A simple, fast, and versatile method, using an ultra-high performance liquid chromatography system coupled with a low resolution (single quadrupole) mass spectrometer was optimized to perform multiclass lipid profiling of human plasma. Particular attention was made to develop a method suitable for both electrospray ionization and atmospheric pressure chemical ionization interfaces (sequentially in positive- and negative-ion mode), without any modification of the chromatographic conditions (mobile phase, flow-rate, gradient, etc.). Emphasis was given to the extrapolation of the structural information based on the fragmentation pattern obtained using atmospheric pressure chemical ionization interface, under each different ionization condition, highlighting the complementary information obtained using the electrospray ionization interface, of support for related molecule ions identification. Furthermore, mass spectra of phosphatidylserine and phosphatidylinositol obtained using the atmospheric pressure chemical ionization interface are reported and discussed for the first time. © 2017 Elsevier B.V. [less ▲]

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See detailMiniaturization of the QuEChERS Method in the Fast Gas Chromatography-Tandem Mass Spectrometry Analysis of Pesticide Residues in Vegetables
Zoccali, M.; Purcaro, Giorgia ULiege; Schepis, A. et al

in Food Analytical Methods (2017), 10(8), 2636-2645

Two reduced-scale quick, easy, cheap, effective, rugged, and safe (QuEChERS) procedures, combined with fast gas chromatography-triple quadrupole mass spectrometry (GC-QqQ MS), were developed and then ... [more ▼]

Two reduced-scale quick, easy, cheap, effective, rugged, and safe (QuEChERS) procedures, combined with fast gas chromatography-triple quadrupole mass spectrometry (GC-QqQ MS), were developed and then validated for the determination of 35 pesticides in different vegetable products (tomatoes, zucchini, red peppers, and lettuce). The proposed reduced-scale methods, involving the use of only 3 g of sample, were compared with an official European Union method, namely EN15662:2008, based on the use of a 10-g sample. Method validation was performed considering the following figures of merit: recovery, linearity, precision, matrix effects, and limits of detection and quantification. Specifically, recovery was in the 67–126% range, regression coefficients were between 0.991 and 0.999, and coefficients of variation were between 1 and 13% (at the 50 μg kg−1 level), while limits of quantification were always below European legislation residue limits. Additionally, the measurement of matrix effects confirmed the necessity of matrix-matched calibration. The developed QuEChERS GC-QqQ MS method is both simple and rapid (analysis of six samples in 2.5 h) and is sensitive enough for EU regulation purposes. To demonstrate the applicability of the proposed reduced-scale method, multi-residue analysis was performed on 20 samples. © 2017, Springer Science+Business Media New York. [less ▲]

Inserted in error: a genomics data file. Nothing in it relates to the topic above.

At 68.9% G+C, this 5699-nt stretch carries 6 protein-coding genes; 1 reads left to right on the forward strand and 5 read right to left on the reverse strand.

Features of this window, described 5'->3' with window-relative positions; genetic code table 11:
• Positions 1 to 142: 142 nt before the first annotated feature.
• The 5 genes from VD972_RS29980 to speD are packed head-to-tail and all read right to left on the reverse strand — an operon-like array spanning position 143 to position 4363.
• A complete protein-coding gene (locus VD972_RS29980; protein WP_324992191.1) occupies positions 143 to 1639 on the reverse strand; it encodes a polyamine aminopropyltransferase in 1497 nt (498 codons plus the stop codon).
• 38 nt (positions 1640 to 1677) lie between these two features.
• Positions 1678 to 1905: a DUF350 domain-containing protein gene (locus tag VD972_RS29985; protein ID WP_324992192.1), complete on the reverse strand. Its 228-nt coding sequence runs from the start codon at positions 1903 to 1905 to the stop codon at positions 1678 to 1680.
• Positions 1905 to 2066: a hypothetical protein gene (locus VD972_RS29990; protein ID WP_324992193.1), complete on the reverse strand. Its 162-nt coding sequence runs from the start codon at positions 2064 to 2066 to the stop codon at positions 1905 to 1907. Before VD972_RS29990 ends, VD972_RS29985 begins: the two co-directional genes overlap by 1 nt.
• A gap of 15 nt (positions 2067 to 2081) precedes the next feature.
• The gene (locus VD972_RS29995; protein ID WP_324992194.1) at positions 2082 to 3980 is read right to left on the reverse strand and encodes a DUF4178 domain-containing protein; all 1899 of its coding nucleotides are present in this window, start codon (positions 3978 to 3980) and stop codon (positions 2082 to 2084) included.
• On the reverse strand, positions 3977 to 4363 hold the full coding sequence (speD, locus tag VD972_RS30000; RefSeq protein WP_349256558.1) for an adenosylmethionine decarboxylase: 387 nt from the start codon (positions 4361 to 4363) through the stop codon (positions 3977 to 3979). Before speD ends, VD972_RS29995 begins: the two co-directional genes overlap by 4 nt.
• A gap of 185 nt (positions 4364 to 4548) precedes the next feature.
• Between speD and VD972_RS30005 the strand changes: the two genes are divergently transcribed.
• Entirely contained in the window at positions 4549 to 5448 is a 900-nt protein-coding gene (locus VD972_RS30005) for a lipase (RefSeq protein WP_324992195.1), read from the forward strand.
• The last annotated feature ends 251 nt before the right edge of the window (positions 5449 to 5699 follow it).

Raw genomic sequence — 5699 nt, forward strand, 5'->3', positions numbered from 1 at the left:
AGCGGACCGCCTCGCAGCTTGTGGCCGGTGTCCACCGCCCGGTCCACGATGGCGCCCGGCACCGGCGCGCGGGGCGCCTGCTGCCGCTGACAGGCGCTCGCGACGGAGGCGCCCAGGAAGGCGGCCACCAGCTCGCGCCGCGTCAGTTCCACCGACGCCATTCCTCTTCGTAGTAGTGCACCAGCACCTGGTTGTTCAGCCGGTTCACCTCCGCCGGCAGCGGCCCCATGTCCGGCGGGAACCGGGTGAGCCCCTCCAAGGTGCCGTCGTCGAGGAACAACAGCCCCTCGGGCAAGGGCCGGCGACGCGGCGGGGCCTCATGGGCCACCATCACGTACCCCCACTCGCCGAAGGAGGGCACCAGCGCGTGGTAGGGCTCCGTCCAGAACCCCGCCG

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See detailIn-pipette solid-phase extraction prior to flow-modulation comprehensive two-dimensional gas chromatography with dual detection for the determination of minor components in vegetable oils
Barp, L.; Franchina, Flavio ULiege; Purcaro, Giorgia ULiege et al

in Talanta (2017), 165

The present research is based on the development of an effective, environmentally-friendly and low-cost method for investigation of minor components in vegetable oils, exploiting the advantages of a ... [more ▼]

The present research is based on the development of an effective, environmentally-friendly and low-cost method for investigation of minor components in vegetable oils, exploiting the advantages of a miniaturized solid-phase extraction (SPE) and the potential of flow modulation (FM) comprehensive two-dimensional gas chromatography (GC×GC), coupled to a mass spectrometer (MS) and a flame ionization detector (FID). The initial sample preparation step was carried out using a miniaturized approach characterized by a SPE process in a Pasteur pipette. Then, the isolated fraction was injected into an FM GC×GC system. Tentative identification was carried out by means of MS spectral information, while quantification was carried out by using the FID data. Four different vegetable oil samples were analyzed using the proposed method, namely an extra virgin olive oil (EVO), a hazelnut oil (HO), a borage oil, and an EVO/HO mixture. © 2017 Elsevier B.V. [less ▲]